Startups will help solve the world’s health problems
Tech startups are the key to combating the world’s health problems, according to an Australian entrepreneur who is now product lead at MyFitnessPal.
Nick Crocker told StartupSmart the world is seeing an ageing population that is becoming more reliant on the healthcare system, with an increasing number of people globally now being classified as obese.
“In this changing environment where everything looks like a really big problem, where are the solutions going to come from?” he asks.
“There is an enormous amount of optimism of the role technology can play in solving these problems. A lot of lifestyle diseases happening right now are happening because of the decisions people are making and technology can intervene at the right time, in the right tone.”
Crocker says unlike for example the media, the healthcare system is “still a long way behind” with people still filling out paper forms at a doctor’s office or using faxes to correspond with their GP. However, that is slowly changing.
“You see people who track their food and over time lose weight and make better decisions about what they eat,” he says.
“It’s technology that is enabling all of these interventions. Technology has this massive role to play in behaviour change, and behaviour change is one of the ways we’re going to collectively fix these problems.”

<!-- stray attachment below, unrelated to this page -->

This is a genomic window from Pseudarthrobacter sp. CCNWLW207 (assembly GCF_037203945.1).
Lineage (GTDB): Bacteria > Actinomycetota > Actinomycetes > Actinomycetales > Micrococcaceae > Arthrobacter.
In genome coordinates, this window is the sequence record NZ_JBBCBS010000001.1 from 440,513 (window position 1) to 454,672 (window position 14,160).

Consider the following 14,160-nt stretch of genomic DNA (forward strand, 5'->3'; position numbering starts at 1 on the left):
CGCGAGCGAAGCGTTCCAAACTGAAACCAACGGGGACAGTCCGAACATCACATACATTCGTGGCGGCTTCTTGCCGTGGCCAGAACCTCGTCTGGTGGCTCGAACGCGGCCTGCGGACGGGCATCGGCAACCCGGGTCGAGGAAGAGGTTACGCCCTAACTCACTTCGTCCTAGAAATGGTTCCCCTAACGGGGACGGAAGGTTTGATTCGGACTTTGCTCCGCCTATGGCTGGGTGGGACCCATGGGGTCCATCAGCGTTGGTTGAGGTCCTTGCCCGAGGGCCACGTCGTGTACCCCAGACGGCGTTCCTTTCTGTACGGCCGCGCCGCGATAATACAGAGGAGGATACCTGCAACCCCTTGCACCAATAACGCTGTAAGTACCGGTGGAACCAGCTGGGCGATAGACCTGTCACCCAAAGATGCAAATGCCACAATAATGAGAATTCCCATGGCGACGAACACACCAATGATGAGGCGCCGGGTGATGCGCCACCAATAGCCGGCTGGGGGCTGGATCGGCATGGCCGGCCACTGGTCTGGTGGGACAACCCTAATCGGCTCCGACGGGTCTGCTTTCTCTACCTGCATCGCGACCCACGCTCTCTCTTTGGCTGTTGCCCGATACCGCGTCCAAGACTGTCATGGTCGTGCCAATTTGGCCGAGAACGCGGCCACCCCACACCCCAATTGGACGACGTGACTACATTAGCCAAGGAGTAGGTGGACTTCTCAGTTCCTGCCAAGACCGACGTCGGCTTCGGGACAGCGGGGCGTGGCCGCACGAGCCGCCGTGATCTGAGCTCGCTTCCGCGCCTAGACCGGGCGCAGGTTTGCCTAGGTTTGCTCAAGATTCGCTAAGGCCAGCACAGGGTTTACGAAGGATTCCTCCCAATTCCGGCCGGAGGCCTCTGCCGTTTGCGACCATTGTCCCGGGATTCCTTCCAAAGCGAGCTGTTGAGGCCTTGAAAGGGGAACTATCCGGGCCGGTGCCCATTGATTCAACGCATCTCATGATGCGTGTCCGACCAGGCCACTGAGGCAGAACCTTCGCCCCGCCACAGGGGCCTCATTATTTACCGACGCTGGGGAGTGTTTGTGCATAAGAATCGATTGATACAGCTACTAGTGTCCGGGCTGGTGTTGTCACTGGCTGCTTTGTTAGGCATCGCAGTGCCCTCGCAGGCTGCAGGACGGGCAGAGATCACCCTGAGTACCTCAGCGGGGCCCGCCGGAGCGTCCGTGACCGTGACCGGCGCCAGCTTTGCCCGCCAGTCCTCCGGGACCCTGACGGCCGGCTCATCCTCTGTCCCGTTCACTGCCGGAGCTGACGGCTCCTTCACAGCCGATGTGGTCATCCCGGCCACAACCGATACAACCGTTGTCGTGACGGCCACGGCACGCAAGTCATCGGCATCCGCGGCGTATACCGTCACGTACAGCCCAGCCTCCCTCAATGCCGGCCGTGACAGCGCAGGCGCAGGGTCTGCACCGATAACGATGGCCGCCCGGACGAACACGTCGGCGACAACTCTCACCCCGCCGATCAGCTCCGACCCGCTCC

Crocker says digital health technology is in a similar stage to mobile phone technology when mobiles were the size of bricks.
“The more people that come in – the more people that try to solve these problems – the better,” he says.
“This is the time for people to be piling in and trying to help. It’s so different today to even what it was three years ago. Even just market penetration – awareness is so powerful and we’re only just getting started.”
However, health technology is not just for wealthy people in countries like Australia and the US, according to Crocker. He says countries like China, Brazil and Russia are ones to watch when it comes to health and fitness apps and wearable technology.
“MyFitnessPal is growing really strongly in some of the countries I mentioned and in fact around the world,” he says.
“We have 75 million users now, there aren’t that many more people in the US for us to reach – so the next frontier for us is global. And all these countries are going to catch up.”
As for what health tech startups Down Under should be focusing on, Crocker’s advice is for them to play to Australia’s strengths – for example, tech-enabled clothing for sport and outdoor activities.
“Sporting culture is really inherent in everything that we are,” he says.
“So I think the innovation we see out of our passion for sport is really, really exciting. The more we play to our strengths… the better we’re going to be because we have a cultural advantage there.”
Crocker will be returning to Australia to speak at Pause Fest 2015, which runs from February 9-15 in Melbourne.
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